Death Defying: Dismantling the Execution Machinery in 21st Century U.S.A.
(All answers and their fascinating contexts can be found in Death Defying.)
(1) Bible-readers who endorse capital punishment often quote Leviticus 24:17, “One who kills a human being shall be put to death.” Leviticus also orders death for which of the following?
a. cursing one’s parents
b. committing adultery
c. blaspheming the name of the Lord
d. all of the above
(2) According to Deuteronomy 21:18-21, what should a parent do to a rebellious son?
a. get counseling
b. forgive him
c. throw him a party
d. stone him to death
(3) Why do medical technicians swab a condemned person’s arm with alcohol before inserting the lethal injection IV?
a. because alcohol helps prevents, um... infection
b. no one knows
(4) In December, 1999, after Texas death row inmate David Long tried to commit suicide, prison officials saved his life by rushing him to a hospital. Why did they save his life?
a. because they were confused
b. because they felt bad about their jobs
c. because they had to execute him the next day
(5) After rejecting his request that the crime scene evidence be tested for his DNA, death row inmate Joseph O’Dell was informed by Virginia Attorney General Mary Sue Terry that, “Evidence of innocence is ________.”
(6) In 1992, while he was campaigning for the presidency, Bill Clinton returned to Arkansas to oversee the execution of brain damaged Rickey Ray Rector. In addition to assisting his executioners in finding a good vein, what is the other memorable thing Rector did the night he was executed?
a. he read a book
b. he filled out an absentee voter ballot
c. he saved part of his “last meal” for later because he didn’t understand what was happening
(7) According to Judge Doug Shaver, of the Texas District Court, “The Constitution says that everyone’s entitled to an attorney of their choice, but the Constitution does not say that the lawyer has to be ________.”
a. a good dancer
c. a genius
(8) Which one of the following was sentenced to death in the USA?
a. Charles Manson
b. Mark David Chapman (John Lennon’s assassin)
c. David Berkowitz a.k.a. “Son of Sam” (serial killer)
d. Jeffrey Dahmer (serial killer)
e. Lyle and Erik Menendez (murdered their parents & then went shopping)
f. Dan White (assassin of San Francisco Mayor Moscone and gay Supervisor Harvey Milk)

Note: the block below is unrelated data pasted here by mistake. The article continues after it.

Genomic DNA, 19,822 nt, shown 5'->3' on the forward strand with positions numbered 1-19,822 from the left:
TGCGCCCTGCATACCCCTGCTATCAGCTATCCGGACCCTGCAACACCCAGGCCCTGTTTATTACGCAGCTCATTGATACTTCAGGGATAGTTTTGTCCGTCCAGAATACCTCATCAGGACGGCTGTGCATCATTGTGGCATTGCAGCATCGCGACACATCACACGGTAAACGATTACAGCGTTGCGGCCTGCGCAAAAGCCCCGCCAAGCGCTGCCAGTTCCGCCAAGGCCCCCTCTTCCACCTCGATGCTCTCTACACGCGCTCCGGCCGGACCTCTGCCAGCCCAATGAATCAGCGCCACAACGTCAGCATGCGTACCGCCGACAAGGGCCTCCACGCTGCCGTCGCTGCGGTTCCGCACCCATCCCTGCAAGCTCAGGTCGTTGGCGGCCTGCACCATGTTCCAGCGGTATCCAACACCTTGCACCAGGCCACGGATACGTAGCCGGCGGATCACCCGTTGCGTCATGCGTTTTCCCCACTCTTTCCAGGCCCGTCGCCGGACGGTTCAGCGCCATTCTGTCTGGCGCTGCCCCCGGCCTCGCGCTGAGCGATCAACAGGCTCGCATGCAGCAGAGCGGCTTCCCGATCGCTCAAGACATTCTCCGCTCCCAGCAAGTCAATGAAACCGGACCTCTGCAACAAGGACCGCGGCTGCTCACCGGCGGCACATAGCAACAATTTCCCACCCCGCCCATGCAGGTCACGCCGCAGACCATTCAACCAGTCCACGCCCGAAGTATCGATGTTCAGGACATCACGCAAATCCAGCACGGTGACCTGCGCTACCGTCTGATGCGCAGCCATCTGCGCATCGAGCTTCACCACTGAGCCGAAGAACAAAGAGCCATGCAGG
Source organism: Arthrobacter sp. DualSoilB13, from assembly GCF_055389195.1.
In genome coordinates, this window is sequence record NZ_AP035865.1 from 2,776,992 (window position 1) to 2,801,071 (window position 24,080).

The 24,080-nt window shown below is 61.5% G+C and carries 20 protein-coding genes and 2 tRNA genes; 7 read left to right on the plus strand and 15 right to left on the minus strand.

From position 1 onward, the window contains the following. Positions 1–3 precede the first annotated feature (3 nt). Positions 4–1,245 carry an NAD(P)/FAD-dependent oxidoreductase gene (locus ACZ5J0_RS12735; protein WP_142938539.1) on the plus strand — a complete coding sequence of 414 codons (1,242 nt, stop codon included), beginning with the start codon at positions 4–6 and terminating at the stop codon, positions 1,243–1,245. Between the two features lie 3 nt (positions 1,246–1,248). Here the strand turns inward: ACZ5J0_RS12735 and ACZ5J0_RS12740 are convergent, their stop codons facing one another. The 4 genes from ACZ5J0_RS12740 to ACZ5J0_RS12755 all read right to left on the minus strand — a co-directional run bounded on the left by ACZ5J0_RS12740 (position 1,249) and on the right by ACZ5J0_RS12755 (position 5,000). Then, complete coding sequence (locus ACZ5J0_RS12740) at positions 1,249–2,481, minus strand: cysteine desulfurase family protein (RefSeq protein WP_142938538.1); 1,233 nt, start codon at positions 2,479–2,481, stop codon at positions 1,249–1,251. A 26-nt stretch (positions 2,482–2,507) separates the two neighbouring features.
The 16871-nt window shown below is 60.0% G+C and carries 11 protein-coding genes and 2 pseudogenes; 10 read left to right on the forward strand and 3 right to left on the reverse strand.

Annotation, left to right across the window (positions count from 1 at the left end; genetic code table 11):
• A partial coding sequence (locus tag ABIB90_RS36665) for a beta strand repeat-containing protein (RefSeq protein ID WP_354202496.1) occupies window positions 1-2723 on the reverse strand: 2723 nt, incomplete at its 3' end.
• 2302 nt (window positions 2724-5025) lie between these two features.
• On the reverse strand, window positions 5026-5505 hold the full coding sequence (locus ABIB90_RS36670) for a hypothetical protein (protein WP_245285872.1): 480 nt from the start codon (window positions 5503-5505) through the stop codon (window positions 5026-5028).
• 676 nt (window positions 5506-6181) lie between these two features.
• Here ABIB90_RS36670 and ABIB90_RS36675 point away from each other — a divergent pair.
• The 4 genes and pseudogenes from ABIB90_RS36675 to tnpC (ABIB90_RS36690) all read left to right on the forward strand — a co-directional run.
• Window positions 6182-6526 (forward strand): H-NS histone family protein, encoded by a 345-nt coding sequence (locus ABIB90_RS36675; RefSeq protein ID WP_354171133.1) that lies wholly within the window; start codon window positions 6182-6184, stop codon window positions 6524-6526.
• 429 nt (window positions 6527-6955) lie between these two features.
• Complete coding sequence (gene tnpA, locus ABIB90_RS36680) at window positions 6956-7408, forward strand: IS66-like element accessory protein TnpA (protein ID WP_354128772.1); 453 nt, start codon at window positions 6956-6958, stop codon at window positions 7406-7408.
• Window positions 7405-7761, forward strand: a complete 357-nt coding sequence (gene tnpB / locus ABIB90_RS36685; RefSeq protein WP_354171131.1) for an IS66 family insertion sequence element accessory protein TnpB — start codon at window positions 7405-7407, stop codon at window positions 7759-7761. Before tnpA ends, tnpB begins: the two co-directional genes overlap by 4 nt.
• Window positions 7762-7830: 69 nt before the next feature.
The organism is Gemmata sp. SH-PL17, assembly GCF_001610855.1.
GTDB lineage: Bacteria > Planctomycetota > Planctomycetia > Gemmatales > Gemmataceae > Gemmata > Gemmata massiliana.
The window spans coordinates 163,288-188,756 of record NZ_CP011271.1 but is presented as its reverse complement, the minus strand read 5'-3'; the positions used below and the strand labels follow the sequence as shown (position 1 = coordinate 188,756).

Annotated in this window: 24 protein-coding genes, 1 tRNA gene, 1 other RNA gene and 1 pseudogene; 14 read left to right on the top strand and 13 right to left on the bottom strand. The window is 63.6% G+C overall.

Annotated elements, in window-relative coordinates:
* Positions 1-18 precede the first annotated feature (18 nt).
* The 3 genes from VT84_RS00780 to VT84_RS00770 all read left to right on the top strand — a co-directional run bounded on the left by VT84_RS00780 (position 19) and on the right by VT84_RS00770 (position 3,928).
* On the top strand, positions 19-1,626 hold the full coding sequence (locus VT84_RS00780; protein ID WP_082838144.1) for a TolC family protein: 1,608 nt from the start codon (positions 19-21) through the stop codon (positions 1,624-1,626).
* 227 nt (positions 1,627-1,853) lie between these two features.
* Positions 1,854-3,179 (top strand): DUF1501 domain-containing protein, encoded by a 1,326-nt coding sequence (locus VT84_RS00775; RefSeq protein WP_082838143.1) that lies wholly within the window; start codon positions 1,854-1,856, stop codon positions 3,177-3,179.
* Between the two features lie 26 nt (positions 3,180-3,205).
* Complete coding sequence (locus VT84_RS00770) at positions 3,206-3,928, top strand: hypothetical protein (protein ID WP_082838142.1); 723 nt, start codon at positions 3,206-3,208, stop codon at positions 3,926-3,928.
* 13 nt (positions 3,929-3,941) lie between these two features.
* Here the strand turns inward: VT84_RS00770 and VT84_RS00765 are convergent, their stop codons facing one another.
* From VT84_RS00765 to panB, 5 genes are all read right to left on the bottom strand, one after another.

g. Gary Ridgway, a.k.a. the Green River killer (admitted to strangling 48 women)
h. Robert Durst (admitted to a fatal shooting and a grisly cover-up)
i. Bettie Lou Beets (a battered woman and grandmother who killed her chronic abuser)
(9) Which one of the following people is against televising executions:
a. Phil Donahue
b. Mike Wallace
c. Reverend Jesse Jackson
d. Sister Helen Prejean (Dead Man Walking author)
(10) In 1903, an elephant named Topsy was executed at Coney Island after she killed an abusive handler. What two famous people got involved in her execution?
a. Wilbur and Orville Wright
b. Thomas Edison and George Westinghouse
c. Mark Twain and Helen Keller
d. Annie Oakley and Buffalo Bill
(A) 38 people of the Dakota Nation, tried without benefit of legal counsel, were hanged on the day after Christmas in 1862. This was the largest mass execution in the US. In what state did this take place?
a. North Dakota
b. South Dakota
B) Who said, “It is the deed that teaches, not the name we give it. Murder and capital punishment are not opposites that cancel one another, but similars that breed their kind”?
a. George Bernard Shaw
b. Mario Cuomo
c. William Shakespeare
d. Martin Luther King, Jr.
ANSWERS: 1/d, 2/d, 3/b, 4/c, 5/b, 6/c, 7/b, 8/i, 9/c, 10/b ... bonus — A/c, B/a
Death Defying – Table of Contents
Preface: Death Defying Steps of Extraordinary Optimism
Chapter 1 -- The Sad and Sordid History of Capital Punishment
* which crimes fit this punishment?
* the global shift away from capital punishment
* crimes of the famously executed
* not for humans only
* waiting: life on the edge of the abyss
* methods of execution — from the cross to the syringe
Chapter 2 -- Three Myths about the Death Penalty
* the myth of closure
* the myth of deterrence
* the myth of proportionality
Chapter 3 -- Finding Common Ground
* we all want to be safe
* we want our criminal justice system to be fair
* seven ways in which the death penalty is routinely unfair
1. The death penalty has been imposed on people whose innocence was still open to debate
2. The death penalty is a system plagued by racism
3. The death penalty disproportionately affects the poor
4. The death penalty disproportionately affects those with mediocre legal representation
5. The death penalty has been inflicted on the retarded
6. The death penalty has been inflicted on the mentally ill
7. People convicted of capital crimes as juveniles can be executed in the United States
Chapter 4 -- Facing Complicated Truths
* revenge: it may feel good in the moment, but there’s hell to pay the next day
* capital punishment impacts those who impose it
* people can change
Chapter 5 -- Varieties of Nonviolent Action toward the Abolition of Capital Punishment
I — nonviolent protest and persuasion
II — nonviolent noncooperation
III — nonviolent intervention: actions that disrupt business as usual
IV — building the new society, one paper clip at a time
V — organizing in the religious context
some good news for activists
Chapter 6 -- Let It Get Under Your Skin (make it personal)
* meditate on the details __
* in case I’m murdered
* say their names — resist disappearance
Appendix 1 – Excerpts from Illinois Governor George Ryan’s speech on commutations, 1/11/03 as published in the New York Times
Appendix 2 – Death Row Prayer, recited each week at the Church of Gethsemane, Brooklyn, NY